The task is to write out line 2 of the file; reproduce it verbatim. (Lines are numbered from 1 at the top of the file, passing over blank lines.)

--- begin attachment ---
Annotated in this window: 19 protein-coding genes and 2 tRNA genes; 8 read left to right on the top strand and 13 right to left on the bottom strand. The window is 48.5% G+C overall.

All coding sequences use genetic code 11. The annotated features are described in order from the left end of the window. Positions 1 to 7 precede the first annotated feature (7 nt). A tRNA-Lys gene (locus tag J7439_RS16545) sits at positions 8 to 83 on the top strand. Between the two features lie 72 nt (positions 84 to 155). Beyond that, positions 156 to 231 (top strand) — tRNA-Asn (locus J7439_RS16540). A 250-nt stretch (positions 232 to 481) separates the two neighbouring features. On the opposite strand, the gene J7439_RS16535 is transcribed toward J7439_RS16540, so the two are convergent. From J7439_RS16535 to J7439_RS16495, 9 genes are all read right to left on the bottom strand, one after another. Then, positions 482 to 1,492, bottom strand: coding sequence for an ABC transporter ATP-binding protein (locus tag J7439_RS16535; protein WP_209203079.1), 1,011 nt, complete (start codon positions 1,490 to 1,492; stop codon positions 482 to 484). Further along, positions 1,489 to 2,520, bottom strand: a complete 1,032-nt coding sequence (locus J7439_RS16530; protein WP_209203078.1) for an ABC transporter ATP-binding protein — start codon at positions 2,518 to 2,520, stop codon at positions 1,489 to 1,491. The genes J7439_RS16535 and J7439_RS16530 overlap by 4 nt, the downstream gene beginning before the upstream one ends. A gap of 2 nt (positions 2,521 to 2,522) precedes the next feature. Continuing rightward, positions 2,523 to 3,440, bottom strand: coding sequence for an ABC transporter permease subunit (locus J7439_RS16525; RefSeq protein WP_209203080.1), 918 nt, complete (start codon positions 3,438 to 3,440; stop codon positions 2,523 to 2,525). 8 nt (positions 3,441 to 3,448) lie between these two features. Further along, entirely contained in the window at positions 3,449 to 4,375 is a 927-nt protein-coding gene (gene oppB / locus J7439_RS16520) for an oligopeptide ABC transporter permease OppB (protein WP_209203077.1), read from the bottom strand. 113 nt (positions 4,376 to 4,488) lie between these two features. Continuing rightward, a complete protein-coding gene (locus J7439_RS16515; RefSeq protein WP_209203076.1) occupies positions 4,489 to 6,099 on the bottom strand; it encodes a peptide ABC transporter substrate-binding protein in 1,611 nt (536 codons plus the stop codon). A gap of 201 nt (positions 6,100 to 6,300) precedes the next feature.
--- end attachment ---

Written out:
All coding sequences use genetic code 11. The annotated features are described in order from the left end of the window. Positions 1 to 7 precede the first annotated feature (7 nt). A tRNA-Lys gene (locus tag J7439_RS16545) sits at positions 8 to 83 on the top strand. Between the two features lie 72 nt (positions 84 to 155). Beyond that, positions 156 to 231 (top strand) — tRNA-Asn (locus J7439_RS16540). A 250-nt stretch (positions 232 to 481) separates the two neighbouring features. On the opposite strand, the gene J7439_RS16535 is transcribed toward J7439_RS16540, so the two are convergent. From J7439_RS16535 to J7439_RS16495, 9 genes are all read right to left on the bottom strand, one after another. Then, positions 482 to 1,492, bottom strand: coding sequence for an ABC transporter ATP-binding protein (locus tag J7439_RS16535; protein WP_209203079.1), 1,011 nt, complete (start codon positions 1,490 to 1,492; stop codon positions 482 to 484). Further along, positions 1,489 to 2,520, bottom strand: a complete 1,032-nt coding sequence (locus J7439_RS16530; protein WP_209203078.1) for an ABC transporter ATP-binding protein — start codon at positions 2,518 to 2,520, stop codon at positions 1,489 to 1,491. The genes J7439_RS16535 and J7439_RS16530 overlap by 4 nt, the downstream gene beginning before the upstream one ends. A gap of 2 nt (positions 2,521 to 2,522) precedes the next feature. Continuing rightward, positions 2,523 to 3,440, bottom strand: coding sequence for an ABC transporter permease subunit (locus J7439_RS16525; RefSeq protein WP_209203080.1), 918 nt, complete (start codon positions 3,438 to 3,440; stop codon positions 2,523 to 2,525). 8 nt (positions 3,441 to 3,448) lie between these two features. Further along, entirely contained in the window at positions 3,449 to 4,375 is a 927-nt protein-coding gene (gene oppB / locus J7439_RS16520) for an oligopeptide ABC transporter permease OppB (protein WP_209203077.1), read from the bottom strand. 113 nt (positions 4,376 to 4,488) lie between these two features. Continuing rightward, a complete protein-coding gene (locus J7439_RS16515; RefSeq protein WP_209203076.1) occupies positions 4,489 to 6,099 on the bottom strand; it encodes a peptide ABC transporter substrate-binding protein in 1,611 nt (536 codons plus the stop codon). A gap of 201 nt (positions 6,100 to 6,300) precedes the next feature.